The fierce desire to reach the Europa League group stage has been evident within Derek McInnes since early in his Aberdeen managerial career. After all, he is of the opinion that such an achievement would be the equivalent of winning a domestic trophy.
This year is no different. However, he contends guaranteeing European football until at least December would matter even more in this season of all seasons and following the club’s Covid-19 related challenges of late.
Aberdeen chairman Dave Cormack has been very open about the financial implications of the coronavirus pandemic on the Pittodrie club.
He has estimated it will cost Aberdeen as much as £10 million in income. Progress in the Europa League is a way of continuing to claw back some of this money.
“We have a rough idea of what it would be worth,” McInnes said. “We don’t know if the figures will be the same because of the lack of spectators but certainly there are significant incentives and rewards for us to get to the group stage.”
The temporary format of one-off fixtures before the play-off round means Aberdeen are just five games from a group stage they have experienced only once before, during Jimmy Calderwood’s time as manager. McInnes’ side host NSI Runavik this Thursday night at Pittodrie. The team from the Faroe Isles made everyone at Aberdeen sit up and take notice with a 5-1 victory over Barry Town last week. But it’s surely not beyond Aberdeen to expect to feature in the second round of Europa League qualifying, after which there would be one more knockout clash before a two-legged play-off round.
“We feel that group stage is something that is important to the club,” said McInnes. “Financially it’s a game-changer and professionally it’s something I really want to get involved in because we would come up against a level of opponent that would excite and challenge us. That would be the reward for the players of getting to the group stages.
“Hopefully we can do it. You need to have the size of squad to deal with it but that’s something you worry about once you get through.”
Along with a Scottish Cup triumph, reaching the group stage is the itch McInnes most wants to scratch after seven years at the club. He claims it would be the same as winning a domestic trophy, which he experienced when his Aberdeen side defeated Inverness Caledonian Thistle on penalties in the 2014 League Cup final. However, the promised land of the group stage has continued to prove elusive in five attempts.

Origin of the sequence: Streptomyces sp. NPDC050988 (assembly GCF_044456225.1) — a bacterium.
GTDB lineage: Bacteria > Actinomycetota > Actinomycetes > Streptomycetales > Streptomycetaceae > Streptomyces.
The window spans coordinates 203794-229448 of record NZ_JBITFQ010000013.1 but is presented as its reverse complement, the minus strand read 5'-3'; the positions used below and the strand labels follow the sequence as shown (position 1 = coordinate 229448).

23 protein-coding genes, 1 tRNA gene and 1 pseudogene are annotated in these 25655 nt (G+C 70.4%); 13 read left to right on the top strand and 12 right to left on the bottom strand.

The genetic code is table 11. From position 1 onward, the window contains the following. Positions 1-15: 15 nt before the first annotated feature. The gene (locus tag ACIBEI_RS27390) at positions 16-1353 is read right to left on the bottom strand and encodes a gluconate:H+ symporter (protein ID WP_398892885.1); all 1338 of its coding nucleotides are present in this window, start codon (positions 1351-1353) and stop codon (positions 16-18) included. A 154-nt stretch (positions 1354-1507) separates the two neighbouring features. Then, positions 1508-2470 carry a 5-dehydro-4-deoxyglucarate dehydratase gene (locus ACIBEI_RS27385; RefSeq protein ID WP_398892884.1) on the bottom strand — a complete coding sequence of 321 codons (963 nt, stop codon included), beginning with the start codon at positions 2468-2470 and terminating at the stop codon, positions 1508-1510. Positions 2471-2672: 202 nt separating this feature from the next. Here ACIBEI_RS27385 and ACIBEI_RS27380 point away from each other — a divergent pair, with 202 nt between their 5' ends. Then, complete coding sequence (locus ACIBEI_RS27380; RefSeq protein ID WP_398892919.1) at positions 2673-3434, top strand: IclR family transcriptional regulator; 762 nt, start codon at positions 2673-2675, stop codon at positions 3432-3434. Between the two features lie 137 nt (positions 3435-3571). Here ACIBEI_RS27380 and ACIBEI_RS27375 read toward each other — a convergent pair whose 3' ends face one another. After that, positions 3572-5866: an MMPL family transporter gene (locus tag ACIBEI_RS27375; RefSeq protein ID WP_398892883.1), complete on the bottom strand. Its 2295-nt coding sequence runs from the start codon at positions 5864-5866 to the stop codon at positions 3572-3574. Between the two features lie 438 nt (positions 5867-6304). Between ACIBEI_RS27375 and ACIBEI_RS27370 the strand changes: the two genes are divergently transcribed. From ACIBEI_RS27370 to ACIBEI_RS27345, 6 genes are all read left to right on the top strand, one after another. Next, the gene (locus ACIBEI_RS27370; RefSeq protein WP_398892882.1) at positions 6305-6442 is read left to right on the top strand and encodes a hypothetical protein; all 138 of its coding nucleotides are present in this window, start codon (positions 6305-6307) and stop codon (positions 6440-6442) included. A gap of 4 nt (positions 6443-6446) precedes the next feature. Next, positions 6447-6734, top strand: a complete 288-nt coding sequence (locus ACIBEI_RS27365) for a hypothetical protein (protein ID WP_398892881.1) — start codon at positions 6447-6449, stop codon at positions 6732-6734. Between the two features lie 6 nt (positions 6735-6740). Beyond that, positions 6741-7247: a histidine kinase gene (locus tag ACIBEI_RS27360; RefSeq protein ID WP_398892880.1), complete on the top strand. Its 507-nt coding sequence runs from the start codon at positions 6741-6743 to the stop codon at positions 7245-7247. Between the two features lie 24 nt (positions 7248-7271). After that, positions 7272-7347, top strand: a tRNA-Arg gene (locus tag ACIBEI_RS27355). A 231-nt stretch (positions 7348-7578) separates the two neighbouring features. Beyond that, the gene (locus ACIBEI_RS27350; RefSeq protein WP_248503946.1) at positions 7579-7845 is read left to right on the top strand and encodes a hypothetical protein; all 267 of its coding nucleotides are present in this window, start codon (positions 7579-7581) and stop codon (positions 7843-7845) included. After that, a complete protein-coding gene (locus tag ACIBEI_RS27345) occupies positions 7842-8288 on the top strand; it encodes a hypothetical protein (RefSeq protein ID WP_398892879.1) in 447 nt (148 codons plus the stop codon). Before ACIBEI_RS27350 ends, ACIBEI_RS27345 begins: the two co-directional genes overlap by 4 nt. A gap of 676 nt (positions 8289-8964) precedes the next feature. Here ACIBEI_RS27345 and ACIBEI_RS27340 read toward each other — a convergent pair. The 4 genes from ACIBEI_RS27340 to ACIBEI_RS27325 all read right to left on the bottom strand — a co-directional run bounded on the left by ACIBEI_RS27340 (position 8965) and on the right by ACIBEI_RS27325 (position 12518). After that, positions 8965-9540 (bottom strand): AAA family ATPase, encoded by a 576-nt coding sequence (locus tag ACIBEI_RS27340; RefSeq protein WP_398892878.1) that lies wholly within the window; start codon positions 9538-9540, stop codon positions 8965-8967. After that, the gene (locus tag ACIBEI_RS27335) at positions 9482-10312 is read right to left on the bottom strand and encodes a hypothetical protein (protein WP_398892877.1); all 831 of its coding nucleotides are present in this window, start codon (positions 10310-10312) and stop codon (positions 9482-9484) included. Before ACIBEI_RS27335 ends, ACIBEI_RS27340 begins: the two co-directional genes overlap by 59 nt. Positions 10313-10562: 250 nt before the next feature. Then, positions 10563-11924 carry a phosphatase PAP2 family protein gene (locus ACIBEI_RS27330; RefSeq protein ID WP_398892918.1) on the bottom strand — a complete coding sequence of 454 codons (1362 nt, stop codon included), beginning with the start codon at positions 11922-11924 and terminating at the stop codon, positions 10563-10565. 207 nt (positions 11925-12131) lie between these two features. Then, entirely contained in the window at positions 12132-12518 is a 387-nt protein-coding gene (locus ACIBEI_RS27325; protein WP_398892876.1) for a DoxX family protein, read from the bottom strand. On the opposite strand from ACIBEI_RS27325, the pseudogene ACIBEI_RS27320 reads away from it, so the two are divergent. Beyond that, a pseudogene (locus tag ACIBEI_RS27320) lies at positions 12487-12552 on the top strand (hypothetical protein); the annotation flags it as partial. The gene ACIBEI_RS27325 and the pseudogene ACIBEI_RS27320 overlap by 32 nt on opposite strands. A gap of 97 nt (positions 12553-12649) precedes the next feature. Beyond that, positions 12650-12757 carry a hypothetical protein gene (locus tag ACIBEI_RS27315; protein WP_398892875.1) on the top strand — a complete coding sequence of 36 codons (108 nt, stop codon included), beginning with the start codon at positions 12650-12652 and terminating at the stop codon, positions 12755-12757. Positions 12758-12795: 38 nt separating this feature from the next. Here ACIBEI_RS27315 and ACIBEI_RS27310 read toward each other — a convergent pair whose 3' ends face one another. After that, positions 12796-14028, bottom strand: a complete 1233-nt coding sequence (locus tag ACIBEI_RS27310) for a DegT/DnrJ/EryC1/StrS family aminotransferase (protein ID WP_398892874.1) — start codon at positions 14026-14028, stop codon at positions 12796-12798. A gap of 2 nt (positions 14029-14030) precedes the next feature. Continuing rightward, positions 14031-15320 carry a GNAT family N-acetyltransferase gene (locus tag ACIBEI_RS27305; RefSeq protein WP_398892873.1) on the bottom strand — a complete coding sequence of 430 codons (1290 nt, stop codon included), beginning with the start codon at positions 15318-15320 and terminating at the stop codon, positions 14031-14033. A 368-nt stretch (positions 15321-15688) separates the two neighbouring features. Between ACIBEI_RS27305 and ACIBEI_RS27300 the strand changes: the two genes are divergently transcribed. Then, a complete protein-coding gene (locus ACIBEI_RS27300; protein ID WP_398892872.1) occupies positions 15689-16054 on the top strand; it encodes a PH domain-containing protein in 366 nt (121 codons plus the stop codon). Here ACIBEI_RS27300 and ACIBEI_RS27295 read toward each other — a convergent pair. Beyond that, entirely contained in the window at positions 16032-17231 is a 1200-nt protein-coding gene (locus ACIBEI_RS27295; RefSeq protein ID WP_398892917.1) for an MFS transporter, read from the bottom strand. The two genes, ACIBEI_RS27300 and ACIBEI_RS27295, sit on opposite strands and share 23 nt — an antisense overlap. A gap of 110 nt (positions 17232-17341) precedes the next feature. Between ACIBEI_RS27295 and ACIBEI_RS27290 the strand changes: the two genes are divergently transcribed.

There have been dignified exits as well as slightly less dignified ones. Real Sociedad ended their hopes in 2014-15 after Aberdeen suffered narrow defeats in both legs. A 2-0 defeat against Cypriot club Apollon Limassol three years ago will not count among their greatest European nights after a 1-0 win at Pittodrie. Premier League side Burnley did for Aberdeen’s hopes two years ago in extra-time while Rijeka, who they had beaten in 2015, were comfortable victors last season.
“Every team that has put us out has been the seeded team,” McInnes pointed out. “Maybe they have more resources for it but to progress in any cup competition you have to land a few blows on teams that are favourites.
“Getting to the group stages would feel like a cup success domestically. We have fallen short at every turn after getting through two and three rounds. I think the squad we are putting together gives me confidence that we can do it.”
The squad was augmented yesterday with the signing of striker Marley Watkins on loan from Bristol City.
It was an area of the team which needed strengthening in the absence of injured centre-forwards Sam Cosgrove and Curtis Main. On-loan striker Ryan Edmondson has also returned to Leeds United after picking up a serious ankle injury.
Aberdeen host Livingston this afternoon following Thursday’s 1-0 win at St Johnstone, when Ryan Hedges scored Aberdeen’s first goal of a disrupted season. They then face the European test on Thursday when Niall McGinn will re-engage with a Faroese challenge. The winger has played against the Faroe Isles on four occasions with Northern Ireland, most recently in a 3-1 in Torshavn in 2015. There was, though, a 1-1 draw back in 2010 in Toftir under Nigel Worthington. Aberdeen’s pursuit of such a striker goes on.
“Football has changed over the years,” said McGinn. “All these games are difficult. The smaller European nations will get behind the ball, give 100 per cent and try and get you on the counter attack. It’s down to us to create opportunities.”
He is wise to this because it is something Northern Ireland did to such good effect during the Michael O’Neill era.
“I’m old enough and wise enough,” said McGinn. “I’ve been on the international stage and we’ve had difficult games against the likes of the Faroe Islands and San Marino.
“We’ve had it at Aberdeen over the years, including against [Luxembourg’s] Fola Esch when it took us until about an hour to score the first goal.
“They’ll always work hard behind the ball so it’s about wearing them down and keeping them moving,” added McGinn. “We know if we turn up and play well then we’ll create chances and hopefully score a few.”
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